The flight plan was to fly in at 15,000 feet until over the target area andmake a vertical dive bombing run dropping the proximity-fused bombs on the guns and radars. Each pilot had a specific complex to hit. As we approachedthe target we started to pick up some flak, but it was high and behind us. At the initial point, we separated and rolled into the dive. Now the flakreally became heavy. I rolled in first; and after I released my bomb, I pulled out south of the target area and waited for the rest to join up. Oneof the Corsairs reported that he had been hit on the way down and had to pull out before dropping his bomb. Three other planes suffered minor flak damagebut nothing serious.
After the join up, I detached from the group and flew over the area to see if there was anything still firing. Sure enough there was heavy 37 MM firefrom one site, I got out of there in a hurry and called in the reserve Skyraider still circling at 15,000 to hit the remaining gun site. His 2000pound bomb exploded right over the target and suddenly things became very quiet. The shrapnel from those 2000 lbs. bombs must have been deadly for thecrews serving the guns and radars. We never saw another 37 MM burst from any of the 56 guns.
From that moment on, it was just another day at the office. Only sporadic machine gun and small arms fire was encountered. We made repeated glidebombing runs and completely destroyed all the bridges. We even brought gun camera pictures back to prove the bridges were destroyed.
After a final check of the target area, we joined up, inspected our wingmen for damage and headed home. Mr. Michener plus most of the ship's crewwatched from Vulture's Row as Dog Fannin, the landing signal officer, brought us back aboard. With all the pilots returning to the ship safe and on time,the Admiral was seen to be dancing with joy on the flag Bridge.
From that moment on, the Admiral had a soft spot in his heart for the attackpilots. I think his fatherly regard for us had a bearing on what happened in port after the raid on Toko-ri. The raid on Toko-ri was exciting; but in ourminds, it was dwarfed by the incident that occurred at the end of this tour on the line. Theoperation was officially named OPERATION PINWHEEL. The pilots called it OPERATION PINHEAD.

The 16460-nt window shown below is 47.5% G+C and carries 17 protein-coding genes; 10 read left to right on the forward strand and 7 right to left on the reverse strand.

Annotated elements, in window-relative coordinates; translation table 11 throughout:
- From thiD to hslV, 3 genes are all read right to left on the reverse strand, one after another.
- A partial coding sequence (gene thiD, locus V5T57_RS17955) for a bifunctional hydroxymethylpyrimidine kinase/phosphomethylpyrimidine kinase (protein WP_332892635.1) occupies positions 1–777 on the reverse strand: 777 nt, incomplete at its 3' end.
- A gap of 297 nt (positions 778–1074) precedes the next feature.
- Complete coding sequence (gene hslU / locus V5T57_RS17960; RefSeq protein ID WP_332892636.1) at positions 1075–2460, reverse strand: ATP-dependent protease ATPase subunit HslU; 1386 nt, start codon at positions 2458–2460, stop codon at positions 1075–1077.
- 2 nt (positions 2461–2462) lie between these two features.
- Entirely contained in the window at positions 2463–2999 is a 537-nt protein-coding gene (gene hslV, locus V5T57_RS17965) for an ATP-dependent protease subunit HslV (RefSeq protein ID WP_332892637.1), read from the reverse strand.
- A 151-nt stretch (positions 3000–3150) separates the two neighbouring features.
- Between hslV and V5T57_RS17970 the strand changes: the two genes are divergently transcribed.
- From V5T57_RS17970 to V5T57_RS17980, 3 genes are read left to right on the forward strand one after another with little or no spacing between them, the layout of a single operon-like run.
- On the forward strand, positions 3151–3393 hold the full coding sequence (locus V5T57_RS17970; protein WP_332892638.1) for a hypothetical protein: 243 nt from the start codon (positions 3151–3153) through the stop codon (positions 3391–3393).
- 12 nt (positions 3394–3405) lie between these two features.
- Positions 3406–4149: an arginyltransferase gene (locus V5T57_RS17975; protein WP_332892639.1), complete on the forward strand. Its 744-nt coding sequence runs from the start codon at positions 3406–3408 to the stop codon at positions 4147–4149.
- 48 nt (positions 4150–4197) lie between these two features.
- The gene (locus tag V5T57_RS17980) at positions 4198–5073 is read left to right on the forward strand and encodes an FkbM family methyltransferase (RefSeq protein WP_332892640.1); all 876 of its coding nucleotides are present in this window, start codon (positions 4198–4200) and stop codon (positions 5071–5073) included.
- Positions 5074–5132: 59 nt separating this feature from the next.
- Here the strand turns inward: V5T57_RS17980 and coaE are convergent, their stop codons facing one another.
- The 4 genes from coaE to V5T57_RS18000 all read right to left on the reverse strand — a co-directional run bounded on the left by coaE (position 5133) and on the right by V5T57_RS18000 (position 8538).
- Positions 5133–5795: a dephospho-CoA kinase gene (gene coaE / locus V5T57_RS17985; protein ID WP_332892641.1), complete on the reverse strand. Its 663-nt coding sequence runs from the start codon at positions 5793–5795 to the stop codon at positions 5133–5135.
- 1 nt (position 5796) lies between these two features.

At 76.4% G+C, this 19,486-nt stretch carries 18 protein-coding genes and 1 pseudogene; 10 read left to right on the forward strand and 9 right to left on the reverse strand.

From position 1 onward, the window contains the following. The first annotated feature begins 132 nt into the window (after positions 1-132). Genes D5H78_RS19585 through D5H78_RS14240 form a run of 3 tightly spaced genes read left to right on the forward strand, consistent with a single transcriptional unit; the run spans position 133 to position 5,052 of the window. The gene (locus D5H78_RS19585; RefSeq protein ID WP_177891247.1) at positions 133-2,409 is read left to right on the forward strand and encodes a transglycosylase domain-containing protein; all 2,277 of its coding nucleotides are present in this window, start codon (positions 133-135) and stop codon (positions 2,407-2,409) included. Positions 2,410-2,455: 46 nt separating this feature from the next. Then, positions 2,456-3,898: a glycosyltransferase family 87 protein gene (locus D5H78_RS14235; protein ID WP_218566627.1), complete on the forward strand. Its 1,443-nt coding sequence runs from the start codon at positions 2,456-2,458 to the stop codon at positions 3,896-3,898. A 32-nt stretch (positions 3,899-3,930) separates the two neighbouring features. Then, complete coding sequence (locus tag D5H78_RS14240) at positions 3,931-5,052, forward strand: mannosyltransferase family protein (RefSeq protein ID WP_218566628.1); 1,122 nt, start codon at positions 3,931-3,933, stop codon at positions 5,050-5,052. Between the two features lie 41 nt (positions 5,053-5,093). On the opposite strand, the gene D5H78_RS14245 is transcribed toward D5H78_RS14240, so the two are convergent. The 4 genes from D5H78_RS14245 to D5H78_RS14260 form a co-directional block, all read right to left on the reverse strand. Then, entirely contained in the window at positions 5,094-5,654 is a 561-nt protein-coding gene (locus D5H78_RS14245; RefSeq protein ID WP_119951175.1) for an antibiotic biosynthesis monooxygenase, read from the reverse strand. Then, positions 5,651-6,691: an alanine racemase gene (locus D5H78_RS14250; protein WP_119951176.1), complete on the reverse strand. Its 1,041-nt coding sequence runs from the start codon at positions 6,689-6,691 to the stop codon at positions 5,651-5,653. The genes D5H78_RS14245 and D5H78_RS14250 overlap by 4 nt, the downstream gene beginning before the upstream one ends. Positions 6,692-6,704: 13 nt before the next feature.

The third tour had been particularly savage for VF-54. Five of our pilots had been shot down. Three not recovered. I had been shot down for the thirdtime. The mechanics and ordnancemen had worked back-breaking hours under medieval conditions to keep the planes flying, and finally we were headed forYokosuka for ten days of desperately needed R & R.
As we steamed up the coast of Japan, the Air Group Commander, CDR Marsh Beebe, called CDR Trum, the CO of the Corsair squadron, and me to his office.He told us that the prop squadrons would participate in an exercise dreamed up by the commanding officer of the ship. It had been named OPERATIONPINWHEEL.
The Corsairs and Skyraiders were to be tied down on the port side of the flight deck; and upon signal from the bridge, all engines were to be turnedup to full power to assist the tugs in pulling the ship along side the dock.
CDR Trum and I both said to Beebe, "You realize that those engines are vital to the survival of all the attack pilots. We fly those single engine planes300 to 400 miles from the ship over freezing water and over very hostile land. Overstressing these engines is not going to make any of us very happy." Marsh knew the danger; but he said, "The captain of the ship, CAPT.Wheelock, wants this done, so do it!"
As soon as the news of this brilliant scheme hit the ready rooms, the operation was quickly namedOPERATION PIN HEAD; and CAPT. Wheelock became known as CAPT. Wheelchock.
On the evening before arriving in port, I talked with CDR Trum and told him, "I don't know what you are going to do, but I am telling my pilots that ourlives depend on those engines and do not give them more than half power; and if that engine temperature even begins to rise, cut back to idle." That iswhat they did.